According to The New York Times’ obituary for Cohn, those friends included “dozens of politicians, Democrats and Republicans alike, at every level, from Cabinet members to county judges,” including President Reagan.
Although, Trump’s friend told me, Cohn saw in Trump “front page stuff, and Roy was always attracted to celebrity,” he clearly wasn’t lacking for celebrity in his life. For Cohn, more important than Trump’s status was his attitude.
“I think he saw in Trump a kindred spirit,” the friend said. “He saw a certain toughness that he also saw in himself.”
After graduating from the Wharton School and successfully avoiding deployment to Vietnam, Trump, whose campaign ignored an interview request, joined the family real-estate business and in 1971, moved to a studio apartment on the Upper East Side.
He wasted no time beginning his social ascent.
“One of the first things I did was join Le Club,” he wrote in his 1987 book The Art of the Deal, “which at the time was the hottest club in the city and perhaps the most exclusive—like Studio 54 at its height. Its membership included some of the most successful men and most beautiful women in the world.”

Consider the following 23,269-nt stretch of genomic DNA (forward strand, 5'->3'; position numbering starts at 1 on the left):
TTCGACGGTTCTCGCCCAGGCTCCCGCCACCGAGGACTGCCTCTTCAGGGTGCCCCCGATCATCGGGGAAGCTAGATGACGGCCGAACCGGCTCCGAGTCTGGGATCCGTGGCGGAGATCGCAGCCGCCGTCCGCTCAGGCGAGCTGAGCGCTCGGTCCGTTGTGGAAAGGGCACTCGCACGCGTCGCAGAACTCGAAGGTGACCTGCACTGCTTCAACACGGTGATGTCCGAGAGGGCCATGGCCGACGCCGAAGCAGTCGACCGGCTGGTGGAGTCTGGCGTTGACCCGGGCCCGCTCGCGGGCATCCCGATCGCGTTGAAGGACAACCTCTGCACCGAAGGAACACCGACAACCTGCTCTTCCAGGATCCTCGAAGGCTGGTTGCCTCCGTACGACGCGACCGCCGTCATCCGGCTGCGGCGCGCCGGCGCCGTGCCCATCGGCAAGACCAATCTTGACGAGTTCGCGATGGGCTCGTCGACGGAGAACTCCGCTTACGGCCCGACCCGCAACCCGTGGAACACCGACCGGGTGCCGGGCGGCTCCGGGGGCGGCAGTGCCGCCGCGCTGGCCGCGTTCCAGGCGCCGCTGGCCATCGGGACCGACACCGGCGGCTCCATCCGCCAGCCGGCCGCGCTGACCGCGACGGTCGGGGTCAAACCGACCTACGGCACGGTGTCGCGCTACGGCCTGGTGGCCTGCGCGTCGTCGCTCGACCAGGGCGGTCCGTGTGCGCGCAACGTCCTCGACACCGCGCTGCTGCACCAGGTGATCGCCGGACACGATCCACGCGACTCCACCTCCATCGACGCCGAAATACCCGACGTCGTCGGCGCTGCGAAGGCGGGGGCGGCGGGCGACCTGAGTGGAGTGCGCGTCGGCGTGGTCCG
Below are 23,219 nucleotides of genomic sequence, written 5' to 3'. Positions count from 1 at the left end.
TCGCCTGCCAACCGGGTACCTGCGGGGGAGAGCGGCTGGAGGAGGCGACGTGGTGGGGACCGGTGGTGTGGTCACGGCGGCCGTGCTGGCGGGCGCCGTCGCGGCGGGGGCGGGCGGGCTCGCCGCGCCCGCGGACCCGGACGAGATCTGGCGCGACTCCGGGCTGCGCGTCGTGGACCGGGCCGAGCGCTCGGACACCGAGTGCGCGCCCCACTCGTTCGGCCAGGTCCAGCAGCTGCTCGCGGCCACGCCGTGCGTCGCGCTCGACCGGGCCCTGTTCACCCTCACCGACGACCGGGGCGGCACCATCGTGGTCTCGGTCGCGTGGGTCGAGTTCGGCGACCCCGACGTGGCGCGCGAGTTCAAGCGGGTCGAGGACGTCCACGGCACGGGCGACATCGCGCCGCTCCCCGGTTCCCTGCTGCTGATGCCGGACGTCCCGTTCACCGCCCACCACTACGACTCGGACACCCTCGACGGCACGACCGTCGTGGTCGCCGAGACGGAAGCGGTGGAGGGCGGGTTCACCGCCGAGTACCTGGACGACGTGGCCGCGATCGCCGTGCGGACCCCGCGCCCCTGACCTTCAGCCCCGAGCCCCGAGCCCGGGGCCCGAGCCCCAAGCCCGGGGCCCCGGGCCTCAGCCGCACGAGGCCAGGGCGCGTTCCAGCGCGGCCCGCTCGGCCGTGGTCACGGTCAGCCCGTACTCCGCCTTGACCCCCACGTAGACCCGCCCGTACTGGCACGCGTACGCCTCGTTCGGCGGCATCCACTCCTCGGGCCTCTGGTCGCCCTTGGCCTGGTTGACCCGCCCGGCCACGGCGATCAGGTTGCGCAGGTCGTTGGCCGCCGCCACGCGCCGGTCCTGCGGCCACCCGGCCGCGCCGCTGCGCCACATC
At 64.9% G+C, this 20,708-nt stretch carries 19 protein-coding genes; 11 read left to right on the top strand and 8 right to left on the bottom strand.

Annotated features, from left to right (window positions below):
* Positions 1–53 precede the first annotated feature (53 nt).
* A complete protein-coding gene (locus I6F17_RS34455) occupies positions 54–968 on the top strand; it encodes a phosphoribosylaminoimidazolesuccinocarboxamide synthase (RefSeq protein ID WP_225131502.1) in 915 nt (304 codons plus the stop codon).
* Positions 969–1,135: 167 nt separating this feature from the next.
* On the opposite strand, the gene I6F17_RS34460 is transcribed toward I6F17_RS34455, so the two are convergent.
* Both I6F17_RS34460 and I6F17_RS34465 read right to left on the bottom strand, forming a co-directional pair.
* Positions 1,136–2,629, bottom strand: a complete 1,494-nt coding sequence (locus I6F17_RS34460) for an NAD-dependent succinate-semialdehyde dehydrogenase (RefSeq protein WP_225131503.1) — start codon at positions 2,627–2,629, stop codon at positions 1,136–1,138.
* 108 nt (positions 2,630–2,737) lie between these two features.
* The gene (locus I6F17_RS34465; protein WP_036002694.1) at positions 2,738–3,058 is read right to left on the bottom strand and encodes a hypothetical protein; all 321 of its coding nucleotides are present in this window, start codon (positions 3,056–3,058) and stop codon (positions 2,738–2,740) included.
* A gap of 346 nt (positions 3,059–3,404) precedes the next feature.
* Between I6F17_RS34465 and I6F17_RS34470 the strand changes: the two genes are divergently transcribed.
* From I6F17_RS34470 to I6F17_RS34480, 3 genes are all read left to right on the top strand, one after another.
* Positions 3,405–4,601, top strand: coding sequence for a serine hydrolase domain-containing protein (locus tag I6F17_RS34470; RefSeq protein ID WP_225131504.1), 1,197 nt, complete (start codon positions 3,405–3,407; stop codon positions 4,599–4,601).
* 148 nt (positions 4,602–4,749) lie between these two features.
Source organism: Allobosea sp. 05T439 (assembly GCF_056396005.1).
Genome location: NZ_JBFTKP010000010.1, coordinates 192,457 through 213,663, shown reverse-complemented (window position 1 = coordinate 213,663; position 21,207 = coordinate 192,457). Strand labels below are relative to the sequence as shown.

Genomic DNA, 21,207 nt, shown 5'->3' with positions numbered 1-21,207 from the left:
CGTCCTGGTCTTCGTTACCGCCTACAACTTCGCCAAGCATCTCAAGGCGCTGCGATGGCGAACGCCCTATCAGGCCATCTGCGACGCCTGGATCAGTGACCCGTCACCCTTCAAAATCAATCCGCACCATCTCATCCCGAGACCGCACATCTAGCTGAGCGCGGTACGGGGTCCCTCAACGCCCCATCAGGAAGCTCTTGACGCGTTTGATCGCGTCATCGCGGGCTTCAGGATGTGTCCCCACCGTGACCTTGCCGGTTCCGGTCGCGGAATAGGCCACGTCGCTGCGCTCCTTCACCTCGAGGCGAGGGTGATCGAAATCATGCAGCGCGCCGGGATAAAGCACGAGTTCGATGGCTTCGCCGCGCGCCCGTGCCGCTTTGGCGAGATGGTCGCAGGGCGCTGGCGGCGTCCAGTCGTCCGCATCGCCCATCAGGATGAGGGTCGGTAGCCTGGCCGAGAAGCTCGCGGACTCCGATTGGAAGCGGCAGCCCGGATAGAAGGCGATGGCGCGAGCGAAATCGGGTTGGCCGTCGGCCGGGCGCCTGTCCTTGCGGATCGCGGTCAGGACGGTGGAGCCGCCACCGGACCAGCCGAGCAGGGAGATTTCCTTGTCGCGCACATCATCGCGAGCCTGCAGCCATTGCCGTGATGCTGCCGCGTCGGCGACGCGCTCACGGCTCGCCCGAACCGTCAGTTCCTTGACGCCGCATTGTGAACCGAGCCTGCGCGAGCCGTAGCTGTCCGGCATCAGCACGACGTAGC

Le Club, Trump wrote, “turned out to be a great move for me, socially and professionally.”
Cohn became Trump’s lawyer. And Trump thought highly of his controversial tactics.
“If you need someone to get vicious toward an opponent, you get Roy,” he was quoted as saying by the Associated Press. “People will drop a suit just by getting a letter with Roy’s name at the bottom.”
In 1973, at Cohn’s urging, Trump sued the federal government for $100 million in damages, after the government sued the Trump Management Corp. for allegedly discriminating against blacks in its leasing of 16,000 apartment units throughout New York.